A.I. is here to save your salad.
If a farmer finds orange pustules on a crop of corn, how long does it take to determine whether it’s southern rust or another disease? That reaction time has big implications for the world’s food supply.
Every year, 20 to 40 percent of global crop yields are lost due to pests and diseases, according to the United Nations. It makes it harder to fight these afflictions when farmers have to spend time identifying what exactly is afflicting their crops. This delays them from taking the necessary steps to remedy the situation, affecting their crop output and, hence, the food supply. That’s where artificial intelligence can help.
Farmwave, an app using artificial intelligence that was released in beta in July, allows a farmer in the field to take a photo of a suspect crop and receive a diagnosis in seconds rather than days. Armed with this information, farmers can combat diseases and pests quicker, addressing the issue before it spreads and saving more money for the farmer and more crops from the trash. “Having greater yields helps farmers, especially small landholders, really preserve their crops,” says Chris Chan, chief operations officer at Farmwave. “That means more people in their community can eat.”
Farmwave, developed by the Atlanta-based technology company CAMP3, has partnered with the agricultural program at the University of Georgia (UGA) to use its thousand-strong photo bank of crops with different diseases and pests. The UGA has collected these photos from farmers throughout the state since the 1990s.
Mark McCann, assistant dean for Extension at the UGA’s College of Agricultural & Environmental Sciences, says Farmwave will allow farmers to self-diagnose in the field. “If it’s a plant disease or rapid pest, the quicker we can get information, the better, particularly in produce crops, where diseases can move through a high-value crop very quickly,” he says. “It’s quite expensive, so a fast response can reduce the impact of those diseases in the field.”
Making Farmwave work involves teaching it to recognize diseases and pests by feeding it one photo after another, all from different angles and during different times of the day, says Chan. In addition to using the UGA’s catalogue, Farmwave is working on agreements with other universities to take more current photos of crops. After collecting the images and training the app based on those photos, each crop, disease and pest must go through testing. In addition to Farmwave’s in-house team, the main testing takes place in Iraq, Jordan and France.
Farmwave’s first crop is corn because of its wide growth, followed by soybeans, says Chan. Right now, Farmwave can identify southern rust on corn. The 12 remaining corn diseases and pests will likely be deployed to the app by the end of 2018, along with some soybean afflictions. Farmwave is also working on wheat, canola, tomato and a slew of other crops.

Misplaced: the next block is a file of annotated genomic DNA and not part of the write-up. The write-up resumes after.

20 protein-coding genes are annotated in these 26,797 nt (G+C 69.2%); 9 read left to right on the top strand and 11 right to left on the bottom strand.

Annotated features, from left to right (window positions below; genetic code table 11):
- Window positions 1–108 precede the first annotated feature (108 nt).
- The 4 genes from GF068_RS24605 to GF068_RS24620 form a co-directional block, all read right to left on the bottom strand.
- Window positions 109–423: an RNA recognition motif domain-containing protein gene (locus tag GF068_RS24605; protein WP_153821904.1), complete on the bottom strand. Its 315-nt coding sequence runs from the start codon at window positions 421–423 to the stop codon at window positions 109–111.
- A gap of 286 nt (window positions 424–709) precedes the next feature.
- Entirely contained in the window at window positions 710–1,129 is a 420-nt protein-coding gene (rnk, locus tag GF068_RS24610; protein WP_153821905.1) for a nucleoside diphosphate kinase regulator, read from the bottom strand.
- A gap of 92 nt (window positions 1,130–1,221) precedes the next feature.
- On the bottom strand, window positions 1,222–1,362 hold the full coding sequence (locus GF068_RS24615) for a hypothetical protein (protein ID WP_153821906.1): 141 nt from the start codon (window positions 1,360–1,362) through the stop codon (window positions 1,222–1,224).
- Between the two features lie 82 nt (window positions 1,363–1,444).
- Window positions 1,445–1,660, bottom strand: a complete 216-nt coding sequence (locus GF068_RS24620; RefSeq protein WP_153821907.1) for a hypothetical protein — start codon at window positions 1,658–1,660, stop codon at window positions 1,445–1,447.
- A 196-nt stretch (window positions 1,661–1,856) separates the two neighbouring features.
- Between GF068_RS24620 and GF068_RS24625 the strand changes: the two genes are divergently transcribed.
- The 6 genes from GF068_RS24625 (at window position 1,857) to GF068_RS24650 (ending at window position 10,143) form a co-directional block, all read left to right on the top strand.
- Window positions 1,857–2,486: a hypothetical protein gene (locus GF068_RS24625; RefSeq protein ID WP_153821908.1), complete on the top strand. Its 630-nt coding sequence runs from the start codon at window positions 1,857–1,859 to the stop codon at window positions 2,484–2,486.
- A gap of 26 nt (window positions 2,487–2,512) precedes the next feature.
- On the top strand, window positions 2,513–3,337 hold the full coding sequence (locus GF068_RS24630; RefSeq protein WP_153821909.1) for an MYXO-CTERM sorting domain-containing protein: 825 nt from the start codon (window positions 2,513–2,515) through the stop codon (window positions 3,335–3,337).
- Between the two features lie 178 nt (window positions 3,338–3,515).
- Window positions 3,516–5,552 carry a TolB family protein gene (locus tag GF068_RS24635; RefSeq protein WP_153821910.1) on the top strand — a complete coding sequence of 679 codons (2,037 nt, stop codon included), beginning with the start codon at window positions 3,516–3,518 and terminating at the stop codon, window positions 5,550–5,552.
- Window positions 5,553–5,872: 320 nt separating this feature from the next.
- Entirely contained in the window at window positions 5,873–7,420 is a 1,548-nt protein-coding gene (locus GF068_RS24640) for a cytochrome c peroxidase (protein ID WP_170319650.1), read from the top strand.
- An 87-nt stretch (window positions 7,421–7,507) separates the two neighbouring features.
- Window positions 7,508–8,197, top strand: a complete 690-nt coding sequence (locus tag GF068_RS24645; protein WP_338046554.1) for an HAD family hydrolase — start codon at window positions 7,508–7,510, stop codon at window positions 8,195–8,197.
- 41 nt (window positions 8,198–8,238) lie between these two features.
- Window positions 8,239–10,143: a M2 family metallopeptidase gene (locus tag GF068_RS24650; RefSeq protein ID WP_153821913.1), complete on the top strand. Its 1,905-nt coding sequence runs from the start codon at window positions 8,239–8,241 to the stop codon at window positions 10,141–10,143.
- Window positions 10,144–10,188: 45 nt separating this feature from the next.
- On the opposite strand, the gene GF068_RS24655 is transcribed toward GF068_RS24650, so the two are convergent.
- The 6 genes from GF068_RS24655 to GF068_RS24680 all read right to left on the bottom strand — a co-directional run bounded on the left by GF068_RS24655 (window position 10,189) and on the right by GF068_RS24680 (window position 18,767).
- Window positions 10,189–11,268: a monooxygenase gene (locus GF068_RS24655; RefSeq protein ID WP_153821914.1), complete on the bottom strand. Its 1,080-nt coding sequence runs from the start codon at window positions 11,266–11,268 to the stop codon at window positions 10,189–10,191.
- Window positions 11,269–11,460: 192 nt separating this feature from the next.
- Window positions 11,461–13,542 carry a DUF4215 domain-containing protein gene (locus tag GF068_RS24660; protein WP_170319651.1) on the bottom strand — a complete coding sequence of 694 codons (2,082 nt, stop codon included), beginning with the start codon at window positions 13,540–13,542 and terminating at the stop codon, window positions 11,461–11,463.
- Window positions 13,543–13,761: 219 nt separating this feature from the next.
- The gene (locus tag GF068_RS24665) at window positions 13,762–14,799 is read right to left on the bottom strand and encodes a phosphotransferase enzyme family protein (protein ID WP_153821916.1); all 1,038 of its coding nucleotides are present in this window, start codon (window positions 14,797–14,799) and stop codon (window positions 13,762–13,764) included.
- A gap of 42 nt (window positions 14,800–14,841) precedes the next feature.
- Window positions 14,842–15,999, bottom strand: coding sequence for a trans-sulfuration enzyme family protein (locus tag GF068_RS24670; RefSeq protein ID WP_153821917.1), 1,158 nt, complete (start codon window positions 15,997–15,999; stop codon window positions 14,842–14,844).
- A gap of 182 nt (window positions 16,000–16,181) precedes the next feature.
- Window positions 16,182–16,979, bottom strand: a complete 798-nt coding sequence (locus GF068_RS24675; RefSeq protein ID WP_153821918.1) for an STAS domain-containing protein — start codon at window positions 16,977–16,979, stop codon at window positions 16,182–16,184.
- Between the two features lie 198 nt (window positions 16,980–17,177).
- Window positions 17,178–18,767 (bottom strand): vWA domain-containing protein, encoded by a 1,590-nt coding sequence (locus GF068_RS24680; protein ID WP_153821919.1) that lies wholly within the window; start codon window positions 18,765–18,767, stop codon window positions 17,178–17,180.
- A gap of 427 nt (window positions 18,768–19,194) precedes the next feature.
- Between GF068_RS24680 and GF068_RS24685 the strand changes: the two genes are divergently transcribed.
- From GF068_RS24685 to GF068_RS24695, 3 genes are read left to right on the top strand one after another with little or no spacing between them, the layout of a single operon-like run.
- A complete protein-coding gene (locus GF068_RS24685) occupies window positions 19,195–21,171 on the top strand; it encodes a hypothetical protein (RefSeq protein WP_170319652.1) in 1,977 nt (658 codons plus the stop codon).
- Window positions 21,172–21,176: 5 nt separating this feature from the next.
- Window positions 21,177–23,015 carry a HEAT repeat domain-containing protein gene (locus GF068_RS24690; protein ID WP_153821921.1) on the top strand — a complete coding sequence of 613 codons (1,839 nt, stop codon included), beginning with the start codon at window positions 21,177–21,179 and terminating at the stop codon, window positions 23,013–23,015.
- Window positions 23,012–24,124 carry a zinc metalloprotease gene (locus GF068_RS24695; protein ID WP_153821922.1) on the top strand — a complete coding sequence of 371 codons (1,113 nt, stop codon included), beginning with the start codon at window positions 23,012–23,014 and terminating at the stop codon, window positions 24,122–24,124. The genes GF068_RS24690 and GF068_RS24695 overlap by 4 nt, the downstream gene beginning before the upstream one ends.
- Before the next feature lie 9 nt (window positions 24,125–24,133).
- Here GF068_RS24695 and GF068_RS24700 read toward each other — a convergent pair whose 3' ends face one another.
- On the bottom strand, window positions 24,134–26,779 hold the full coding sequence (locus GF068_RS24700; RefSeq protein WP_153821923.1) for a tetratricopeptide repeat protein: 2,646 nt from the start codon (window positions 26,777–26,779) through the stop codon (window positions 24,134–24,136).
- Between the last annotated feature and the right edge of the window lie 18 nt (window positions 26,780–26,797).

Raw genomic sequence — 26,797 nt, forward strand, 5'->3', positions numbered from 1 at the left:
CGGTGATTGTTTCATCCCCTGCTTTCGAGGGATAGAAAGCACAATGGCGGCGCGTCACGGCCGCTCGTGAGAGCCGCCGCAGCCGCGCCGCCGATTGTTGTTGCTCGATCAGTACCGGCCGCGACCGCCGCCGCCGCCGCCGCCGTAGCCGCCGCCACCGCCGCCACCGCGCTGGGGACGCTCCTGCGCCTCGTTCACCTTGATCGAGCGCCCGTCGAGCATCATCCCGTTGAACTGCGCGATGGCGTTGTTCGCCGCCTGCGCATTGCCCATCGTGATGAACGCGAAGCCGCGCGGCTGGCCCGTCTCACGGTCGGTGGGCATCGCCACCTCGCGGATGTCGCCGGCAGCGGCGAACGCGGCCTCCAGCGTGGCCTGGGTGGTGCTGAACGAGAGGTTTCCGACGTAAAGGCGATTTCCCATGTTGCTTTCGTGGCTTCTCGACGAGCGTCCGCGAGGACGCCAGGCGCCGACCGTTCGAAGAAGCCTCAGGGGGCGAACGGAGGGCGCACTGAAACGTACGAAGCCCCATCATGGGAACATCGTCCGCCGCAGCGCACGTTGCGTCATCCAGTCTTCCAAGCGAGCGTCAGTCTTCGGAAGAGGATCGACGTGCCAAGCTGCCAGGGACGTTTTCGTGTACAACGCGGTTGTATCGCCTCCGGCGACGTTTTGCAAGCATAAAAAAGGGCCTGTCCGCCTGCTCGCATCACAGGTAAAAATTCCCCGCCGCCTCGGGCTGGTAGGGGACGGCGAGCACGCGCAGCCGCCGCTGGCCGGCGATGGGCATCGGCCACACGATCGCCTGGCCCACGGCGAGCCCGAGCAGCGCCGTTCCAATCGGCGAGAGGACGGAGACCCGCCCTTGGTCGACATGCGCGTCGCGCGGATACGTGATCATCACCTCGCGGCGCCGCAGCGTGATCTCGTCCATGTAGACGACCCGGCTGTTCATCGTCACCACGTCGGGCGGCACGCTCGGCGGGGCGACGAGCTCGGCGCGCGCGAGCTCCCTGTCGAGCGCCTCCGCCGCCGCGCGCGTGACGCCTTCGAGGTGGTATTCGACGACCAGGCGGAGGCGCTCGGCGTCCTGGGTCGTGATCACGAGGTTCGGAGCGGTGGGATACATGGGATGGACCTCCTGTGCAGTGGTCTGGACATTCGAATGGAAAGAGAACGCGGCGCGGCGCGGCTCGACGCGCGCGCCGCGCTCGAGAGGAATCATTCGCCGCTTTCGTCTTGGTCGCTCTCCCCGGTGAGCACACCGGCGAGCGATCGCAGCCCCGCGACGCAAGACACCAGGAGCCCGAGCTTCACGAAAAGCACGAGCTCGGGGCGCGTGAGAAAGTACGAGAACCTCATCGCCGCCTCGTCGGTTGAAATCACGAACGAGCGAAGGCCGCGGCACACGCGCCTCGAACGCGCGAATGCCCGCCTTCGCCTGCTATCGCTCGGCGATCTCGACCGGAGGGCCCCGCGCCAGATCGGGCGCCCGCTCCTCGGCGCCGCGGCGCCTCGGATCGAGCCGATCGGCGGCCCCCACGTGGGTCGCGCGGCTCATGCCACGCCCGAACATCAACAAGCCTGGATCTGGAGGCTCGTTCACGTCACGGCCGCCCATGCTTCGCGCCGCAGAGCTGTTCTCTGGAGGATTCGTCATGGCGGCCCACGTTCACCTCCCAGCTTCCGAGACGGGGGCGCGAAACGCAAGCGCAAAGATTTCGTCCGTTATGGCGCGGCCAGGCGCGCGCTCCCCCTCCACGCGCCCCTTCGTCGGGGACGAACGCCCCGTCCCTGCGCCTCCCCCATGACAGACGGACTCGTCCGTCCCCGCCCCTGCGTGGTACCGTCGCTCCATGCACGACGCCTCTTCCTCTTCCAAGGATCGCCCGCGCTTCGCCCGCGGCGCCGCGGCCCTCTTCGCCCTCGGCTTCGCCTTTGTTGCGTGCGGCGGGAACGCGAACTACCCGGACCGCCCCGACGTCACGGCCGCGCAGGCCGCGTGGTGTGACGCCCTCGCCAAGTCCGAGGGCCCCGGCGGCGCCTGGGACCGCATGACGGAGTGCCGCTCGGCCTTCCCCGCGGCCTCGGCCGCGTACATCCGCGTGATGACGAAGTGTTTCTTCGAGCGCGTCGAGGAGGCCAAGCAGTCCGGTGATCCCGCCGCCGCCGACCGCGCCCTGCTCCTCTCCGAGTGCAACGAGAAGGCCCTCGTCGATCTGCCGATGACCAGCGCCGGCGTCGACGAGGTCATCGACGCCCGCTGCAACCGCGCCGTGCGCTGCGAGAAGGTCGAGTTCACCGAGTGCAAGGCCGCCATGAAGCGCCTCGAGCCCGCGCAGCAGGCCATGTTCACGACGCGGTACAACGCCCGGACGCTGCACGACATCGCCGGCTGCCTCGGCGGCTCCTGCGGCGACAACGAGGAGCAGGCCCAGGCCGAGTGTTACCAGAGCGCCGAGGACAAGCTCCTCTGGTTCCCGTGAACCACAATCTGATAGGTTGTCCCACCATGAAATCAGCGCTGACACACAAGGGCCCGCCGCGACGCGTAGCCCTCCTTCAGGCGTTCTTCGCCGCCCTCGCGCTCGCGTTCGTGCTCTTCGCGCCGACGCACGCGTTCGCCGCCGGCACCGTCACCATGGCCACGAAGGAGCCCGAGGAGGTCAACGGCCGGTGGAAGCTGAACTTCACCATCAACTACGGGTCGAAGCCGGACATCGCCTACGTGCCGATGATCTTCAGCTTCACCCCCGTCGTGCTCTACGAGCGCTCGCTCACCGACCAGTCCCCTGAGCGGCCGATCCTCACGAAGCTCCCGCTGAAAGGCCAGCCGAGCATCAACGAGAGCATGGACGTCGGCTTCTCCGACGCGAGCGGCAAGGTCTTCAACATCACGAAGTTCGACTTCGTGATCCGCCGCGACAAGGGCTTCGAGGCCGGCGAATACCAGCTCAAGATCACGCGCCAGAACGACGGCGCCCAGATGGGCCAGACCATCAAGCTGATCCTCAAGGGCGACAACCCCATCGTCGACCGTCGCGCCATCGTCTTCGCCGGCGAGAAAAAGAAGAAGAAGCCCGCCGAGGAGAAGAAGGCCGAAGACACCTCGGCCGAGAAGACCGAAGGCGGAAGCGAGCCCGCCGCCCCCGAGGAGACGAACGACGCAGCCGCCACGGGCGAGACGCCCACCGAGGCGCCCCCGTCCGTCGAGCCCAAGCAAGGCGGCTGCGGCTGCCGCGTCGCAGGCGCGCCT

The ability to quickly identify crop diseases and pests speeds up the process that farmers now follow. Take Georgia’s rural Madison County, for example, which grows crops like hay, soybeans and wheat. Adam Speir serves as the UGA’s Extension coordinator and agriculture agent for the county, helping local farmers with any issues that may arise. If a farmer needs to identify a disease, he contacts Speir.
Nowadays, that’s usually by text. A farmer takes a photo of a blighted crop and sends it to Speir for identification. Sometimes Speir can recognize the issue immediately; other times, he forwards the photo to a UGA expert. That process can take one to two days or longer, occasionally requiring Speir to make a farm visit.
But a tool like Farmwave? Though it can’t always replace a person, it can cut the time involved, says Speir. “Anything that can help a farmer identify an issue as quickly as possible is beneficial,” he says. “In farming, time is money. The longer it takes for a farmer to identify and correct an issue — whether that’s finding a certain fungicide or insecticide or determining a management practice — the more it can potentially cost that producer in yield or the stand of the crop growing successfully and being profitable to that farmer.”
The U.S. system of extension agents — university-employed agriculture experts — exists in every state, but not all are as robust as those found in Georgia. Some countries have no resources at all — a knowledge gap that Farmwave hopes to fill. Chan says the app’s next phase is a communication feature between users, which would allow, say, a Jordan Valley farmer to trade lettuce tips with a Wisconsin farmer.
McCann says Farmwave is only in the beginning stages of what it can do. One day, it will be capable of not only identifying diseases but also teaching farmers along the way. “If they learn that this is what a particular disease looks like, well, the next time, they’ll know,” he says. “It’s a diagnosis tool in the field, but it’s also training.”